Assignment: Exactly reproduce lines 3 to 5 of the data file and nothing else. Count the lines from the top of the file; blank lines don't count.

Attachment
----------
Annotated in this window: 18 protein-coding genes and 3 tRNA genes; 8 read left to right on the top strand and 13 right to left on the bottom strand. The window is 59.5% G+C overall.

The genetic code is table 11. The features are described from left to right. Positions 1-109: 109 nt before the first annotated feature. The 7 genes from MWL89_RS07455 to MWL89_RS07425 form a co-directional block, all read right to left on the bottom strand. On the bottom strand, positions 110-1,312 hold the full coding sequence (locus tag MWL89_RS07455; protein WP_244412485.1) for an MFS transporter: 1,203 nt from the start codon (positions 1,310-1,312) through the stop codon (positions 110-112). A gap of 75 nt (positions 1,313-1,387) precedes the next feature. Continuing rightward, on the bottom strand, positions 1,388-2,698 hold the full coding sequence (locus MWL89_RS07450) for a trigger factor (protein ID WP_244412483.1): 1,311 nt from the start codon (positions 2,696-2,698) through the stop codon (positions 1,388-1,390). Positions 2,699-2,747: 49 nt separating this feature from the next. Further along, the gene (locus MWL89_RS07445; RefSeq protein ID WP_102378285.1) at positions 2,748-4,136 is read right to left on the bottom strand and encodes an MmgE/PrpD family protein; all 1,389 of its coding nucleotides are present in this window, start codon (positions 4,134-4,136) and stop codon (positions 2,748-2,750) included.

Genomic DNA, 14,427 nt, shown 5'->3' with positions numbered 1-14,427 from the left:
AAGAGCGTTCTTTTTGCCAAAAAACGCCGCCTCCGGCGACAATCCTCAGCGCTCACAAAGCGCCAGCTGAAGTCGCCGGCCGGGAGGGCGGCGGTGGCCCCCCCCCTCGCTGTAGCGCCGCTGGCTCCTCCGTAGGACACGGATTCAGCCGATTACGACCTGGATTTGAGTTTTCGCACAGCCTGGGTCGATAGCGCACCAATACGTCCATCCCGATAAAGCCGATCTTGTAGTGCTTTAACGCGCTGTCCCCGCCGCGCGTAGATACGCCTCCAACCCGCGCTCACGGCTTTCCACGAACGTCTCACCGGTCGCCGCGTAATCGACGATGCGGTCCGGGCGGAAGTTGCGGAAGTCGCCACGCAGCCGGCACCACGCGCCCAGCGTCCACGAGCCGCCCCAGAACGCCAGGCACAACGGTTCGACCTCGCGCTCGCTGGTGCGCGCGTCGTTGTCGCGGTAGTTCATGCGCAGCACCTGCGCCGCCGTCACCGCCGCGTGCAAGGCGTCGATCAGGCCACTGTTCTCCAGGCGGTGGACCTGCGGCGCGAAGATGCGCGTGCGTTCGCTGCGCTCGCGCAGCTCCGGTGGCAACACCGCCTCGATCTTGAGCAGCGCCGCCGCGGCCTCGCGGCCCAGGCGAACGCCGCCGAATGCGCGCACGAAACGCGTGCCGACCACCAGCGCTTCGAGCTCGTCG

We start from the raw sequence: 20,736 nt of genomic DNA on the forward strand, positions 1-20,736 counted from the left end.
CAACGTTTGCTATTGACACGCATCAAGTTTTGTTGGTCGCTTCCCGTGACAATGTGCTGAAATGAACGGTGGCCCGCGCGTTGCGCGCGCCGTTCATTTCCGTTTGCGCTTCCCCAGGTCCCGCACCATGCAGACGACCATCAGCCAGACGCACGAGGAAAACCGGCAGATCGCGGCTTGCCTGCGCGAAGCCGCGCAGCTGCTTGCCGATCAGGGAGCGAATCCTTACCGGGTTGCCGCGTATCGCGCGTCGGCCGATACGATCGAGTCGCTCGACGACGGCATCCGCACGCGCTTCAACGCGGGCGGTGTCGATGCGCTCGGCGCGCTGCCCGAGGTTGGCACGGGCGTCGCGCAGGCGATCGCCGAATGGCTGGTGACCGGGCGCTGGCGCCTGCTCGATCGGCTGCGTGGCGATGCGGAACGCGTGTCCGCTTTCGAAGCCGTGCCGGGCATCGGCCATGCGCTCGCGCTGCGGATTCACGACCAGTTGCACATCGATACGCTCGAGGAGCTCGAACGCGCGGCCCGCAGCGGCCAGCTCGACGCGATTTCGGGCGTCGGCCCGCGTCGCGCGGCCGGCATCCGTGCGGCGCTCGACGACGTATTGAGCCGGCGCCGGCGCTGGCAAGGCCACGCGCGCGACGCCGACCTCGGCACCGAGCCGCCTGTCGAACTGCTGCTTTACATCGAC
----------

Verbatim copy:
Genomic DNA, 14,427 nt, shown 5'->3' with positions numbered 1-14,427 from the left:
AAGAGCGTTCTTTTTGCCAAAAAACGCCGCCTCCGGCGACAATCCTCAGCGCTCACAAAGCGCCAGCTGAAGTCGCCGGCCGGGAGGGCGGCGGTGGCCCCCCCCCTCGCTGTAGCGCCGCTGGCTCCTCCGTAGGACACGGATTCAGCCGATTACGACCTGGATTTGAGTTTTCGCACAGCCTGGGTCGATAGCGCACCAATACGTCCATCCCGATAAAGCCGATCTTGTAGTGCTTTAACGCGCTGTCCCCGCCGCGCGTAGATACGCCTCCAACCCGCGCTCACGGCTTTCCACGAACGTCTCACCGGTCGCCGCGTAATCGACGATGCGGTCCGGGCGGAAGTTGCGGAAGTCGCCACGCAGCCGGCACCACGCGCCCAGCGTCCACGAGCCGCCCCAGAACGCCAGGCACAACGGTTCGACCTCGCGCTCGCTGGTGCGCGCGTCGTTGTCGCGGTAGTTCATGCGCAGCACCTGCGCCGCCGTCACCGCCGCGTGCAAGGCGTCGATCAGGCCACTGTTCTCCAGGCGGTGGACCTGCGGCGCGAAGATGCGCGTGCGTTCGCTGCGCTCGCGCAGCTCCGGTGGCAACACCGCCTCGATCTTGAGCAGCGCCGCCGCGGCCTCGCGGCCCAGGCGAACGCCGCCGAATGCGCGCACGAAACGCGTGCCGACCACCAGCGCTTCGAGCTCGTCG

We start from the raw sequence: 20,736 nt of genomic DNA on the forward strand, positions 1-20,736 counted from the left end.